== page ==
As telecom companies strive to improve their wireless and connectivity services everyday, so does their flagship stores which got facelifts in the recent times. We take a look at each of arch rivals Globe Telecom and Smart Communications’ newly-designed service centers.
In recent times, telecom networks decided to improve their personal counter services by upgrading their shops. Globe recently launched its Gen 3 store at SM North Edsa, offering a more personal experience amidst all services they are currently offering. There are also the Hip Lifestyle Cafes from Smart, and they are said to offer a better customer service satisfaction than their current shops.
I am really excited to see how they have evolved as they were unveiled just last year, and so I sneaked into their stores to observe and take a few pictures (in secret) to see what they’ve got.
The Problems of Current-Gen Service Centers
I can’t help but sometimes be irritated over the long queue of lines they have when I pay my bills. Waiting isn’t really a problem for me, but the amount of time that often lost to waiting for my turn on the counter is. There is always this feeling that I got nothing to do but to sit down and wait for my turn while doing nothing at all, losing all the time I should’ve done something else.
To add, I have always wished for something to keep me entertained while waiting. While the current Globe Store do have their smartphones on display, they don’t offer much aside from getting a rough hands-on, and they are often played on by trolls who put on device lock pins, making the showcased device rather unusable.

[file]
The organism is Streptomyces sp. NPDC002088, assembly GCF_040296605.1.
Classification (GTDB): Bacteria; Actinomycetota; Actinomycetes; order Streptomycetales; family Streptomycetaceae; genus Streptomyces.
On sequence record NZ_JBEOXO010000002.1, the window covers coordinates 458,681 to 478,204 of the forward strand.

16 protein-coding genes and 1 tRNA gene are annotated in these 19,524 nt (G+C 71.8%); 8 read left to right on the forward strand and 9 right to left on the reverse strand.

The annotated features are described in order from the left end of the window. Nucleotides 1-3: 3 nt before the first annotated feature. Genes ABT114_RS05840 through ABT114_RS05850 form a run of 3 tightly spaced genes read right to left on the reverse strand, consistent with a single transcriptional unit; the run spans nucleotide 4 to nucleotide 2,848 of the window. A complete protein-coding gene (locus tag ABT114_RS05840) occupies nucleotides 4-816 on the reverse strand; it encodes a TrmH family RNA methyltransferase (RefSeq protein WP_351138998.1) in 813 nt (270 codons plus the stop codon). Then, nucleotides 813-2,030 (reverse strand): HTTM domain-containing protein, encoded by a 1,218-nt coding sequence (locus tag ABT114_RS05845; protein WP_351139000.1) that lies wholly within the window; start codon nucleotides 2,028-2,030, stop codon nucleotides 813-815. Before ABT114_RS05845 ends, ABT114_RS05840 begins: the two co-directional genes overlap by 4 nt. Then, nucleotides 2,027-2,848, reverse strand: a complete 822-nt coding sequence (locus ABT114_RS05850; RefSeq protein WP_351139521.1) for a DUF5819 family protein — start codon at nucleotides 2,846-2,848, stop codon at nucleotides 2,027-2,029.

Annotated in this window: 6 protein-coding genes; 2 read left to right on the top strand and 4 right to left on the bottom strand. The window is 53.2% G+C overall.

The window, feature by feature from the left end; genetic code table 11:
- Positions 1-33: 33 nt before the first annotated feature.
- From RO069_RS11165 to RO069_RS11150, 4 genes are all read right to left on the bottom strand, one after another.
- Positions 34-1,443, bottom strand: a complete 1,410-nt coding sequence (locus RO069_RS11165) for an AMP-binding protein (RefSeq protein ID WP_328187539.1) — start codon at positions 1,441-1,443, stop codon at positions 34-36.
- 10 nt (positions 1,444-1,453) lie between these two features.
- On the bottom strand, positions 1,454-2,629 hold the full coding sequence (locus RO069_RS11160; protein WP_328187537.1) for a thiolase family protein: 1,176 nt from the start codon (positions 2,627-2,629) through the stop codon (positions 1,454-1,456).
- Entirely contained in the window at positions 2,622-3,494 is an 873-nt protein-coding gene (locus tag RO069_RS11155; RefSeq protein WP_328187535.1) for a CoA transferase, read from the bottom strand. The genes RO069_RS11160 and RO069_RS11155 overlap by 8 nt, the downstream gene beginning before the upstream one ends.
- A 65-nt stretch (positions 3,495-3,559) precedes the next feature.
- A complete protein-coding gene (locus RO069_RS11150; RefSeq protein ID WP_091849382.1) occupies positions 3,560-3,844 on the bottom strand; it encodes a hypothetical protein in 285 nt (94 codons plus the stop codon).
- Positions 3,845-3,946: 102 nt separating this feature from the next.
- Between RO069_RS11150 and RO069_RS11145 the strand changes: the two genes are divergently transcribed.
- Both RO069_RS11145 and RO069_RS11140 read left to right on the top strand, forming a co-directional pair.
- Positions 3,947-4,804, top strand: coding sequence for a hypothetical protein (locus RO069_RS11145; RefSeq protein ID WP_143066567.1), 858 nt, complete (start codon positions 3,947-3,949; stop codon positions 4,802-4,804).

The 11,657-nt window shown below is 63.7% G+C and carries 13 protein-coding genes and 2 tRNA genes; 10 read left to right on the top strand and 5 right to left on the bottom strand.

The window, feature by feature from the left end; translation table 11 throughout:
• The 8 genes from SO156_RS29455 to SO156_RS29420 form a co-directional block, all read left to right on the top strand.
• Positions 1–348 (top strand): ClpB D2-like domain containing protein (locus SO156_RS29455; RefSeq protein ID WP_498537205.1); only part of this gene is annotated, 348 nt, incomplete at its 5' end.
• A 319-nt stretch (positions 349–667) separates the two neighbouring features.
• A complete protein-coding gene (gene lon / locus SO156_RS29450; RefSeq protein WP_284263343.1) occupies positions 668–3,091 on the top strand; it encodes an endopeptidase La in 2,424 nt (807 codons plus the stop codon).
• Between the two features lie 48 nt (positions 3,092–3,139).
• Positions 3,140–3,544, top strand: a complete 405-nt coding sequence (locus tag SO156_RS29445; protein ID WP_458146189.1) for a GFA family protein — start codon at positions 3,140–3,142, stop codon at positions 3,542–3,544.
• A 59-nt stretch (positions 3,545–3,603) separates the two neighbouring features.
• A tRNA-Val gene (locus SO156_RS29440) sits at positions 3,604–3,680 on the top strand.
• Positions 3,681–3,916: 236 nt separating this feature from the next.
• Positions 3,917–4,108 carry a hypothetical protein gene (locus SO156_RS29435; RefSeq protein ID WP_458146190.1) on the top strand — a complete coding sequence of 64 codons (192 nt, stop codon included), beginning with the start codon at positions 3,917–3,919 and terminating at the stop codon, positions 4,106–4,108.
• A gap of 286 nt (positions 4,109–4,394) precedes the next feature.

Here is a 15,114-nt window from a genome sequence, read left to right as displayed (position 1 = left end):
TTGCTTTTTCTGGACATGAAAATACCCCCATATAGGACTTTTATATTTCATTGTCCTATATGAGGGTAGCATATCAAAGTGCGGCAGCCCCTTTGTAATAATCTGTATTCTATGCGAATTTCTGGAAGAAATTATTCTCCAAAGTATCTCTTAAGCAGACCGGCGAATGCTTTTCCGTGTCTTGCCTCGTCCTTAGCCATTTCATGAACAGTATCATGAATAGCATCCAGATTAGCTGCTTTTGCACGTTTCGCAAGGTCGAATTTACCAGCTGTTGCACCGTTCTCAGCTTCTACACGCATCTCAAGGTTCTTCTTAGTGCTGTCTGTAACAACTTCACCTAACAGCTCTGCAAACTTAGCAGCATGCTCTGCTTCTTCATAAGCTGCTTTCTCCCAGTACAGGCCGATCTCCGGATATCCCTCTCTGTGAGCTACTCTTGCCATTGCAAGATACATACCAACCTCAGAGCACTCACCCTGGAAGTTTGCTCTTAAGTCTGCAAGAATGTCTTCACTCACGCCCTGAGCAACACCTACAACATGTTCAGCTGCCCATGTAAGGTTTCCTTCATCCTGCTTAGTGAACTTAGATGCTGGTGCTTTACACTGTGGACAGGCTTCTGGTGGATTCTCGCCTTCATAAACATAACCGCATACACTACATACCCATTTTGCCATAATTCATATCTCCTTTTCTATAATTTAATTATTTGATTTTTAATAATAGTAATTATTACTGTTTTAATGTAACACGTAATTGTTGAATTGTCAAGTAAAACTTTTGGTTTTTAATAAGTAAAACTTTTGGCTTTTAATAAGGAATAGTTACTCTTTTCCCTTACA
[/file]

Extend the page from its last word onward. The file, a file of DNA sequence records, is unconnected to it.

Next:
There were also cases of inconsistencies in store design. I’ve seen it mostly in Smart Stores, as some still bear their old logo and their interiors left untouched for years.
Globe Gen 3 Store
The new Gen 3 store at SM North Edsa feels very modern. The company eliminated most of the glass facade and opted for a more open, welcoming design with a plain white entrance, highlighting the content of the store. As dark as it may be, their choice of gray carpet-like wallpapers surrounding the whole area is pleasing to the eye.
Rather than the usual circular table where smartphone offerings are placed and is at the center of attention, the store refocused itself on showcasing services that the telecom can offer with hanging cubicles or stations of different activities with devices, more than just smartphones, to accompany each.
There are stations for music, productivity, and even augmented reality segments, to name a few. You can try and use the devices with some assistance. There are also really cool motion control games just in front of the long counter, where customers get to finalize their contracts, pay their bills, and receive their devices.
You get to have a more personalized service because you are now called by name on the counter, not by number. While waiting for my turn, I went around and checked the stations. Employees can also be seen manning some of them, and they are approachable when I asked for certain questions regarding products and services that are featured. I enjoyed looking that I didn’t notice I am now up for the counter.
If you’re not keen on waiting, Globe also acquired the small adjacent space beside their old store and boosted their self-service options by placing two more touch-enabled Express Payment machines (from the only one before the renovation) and added three customer service hotline panels where you get to talk with Globe Customer representatives via a video conference. There are also rooms available for a more approachable conversations with a Globe Representative.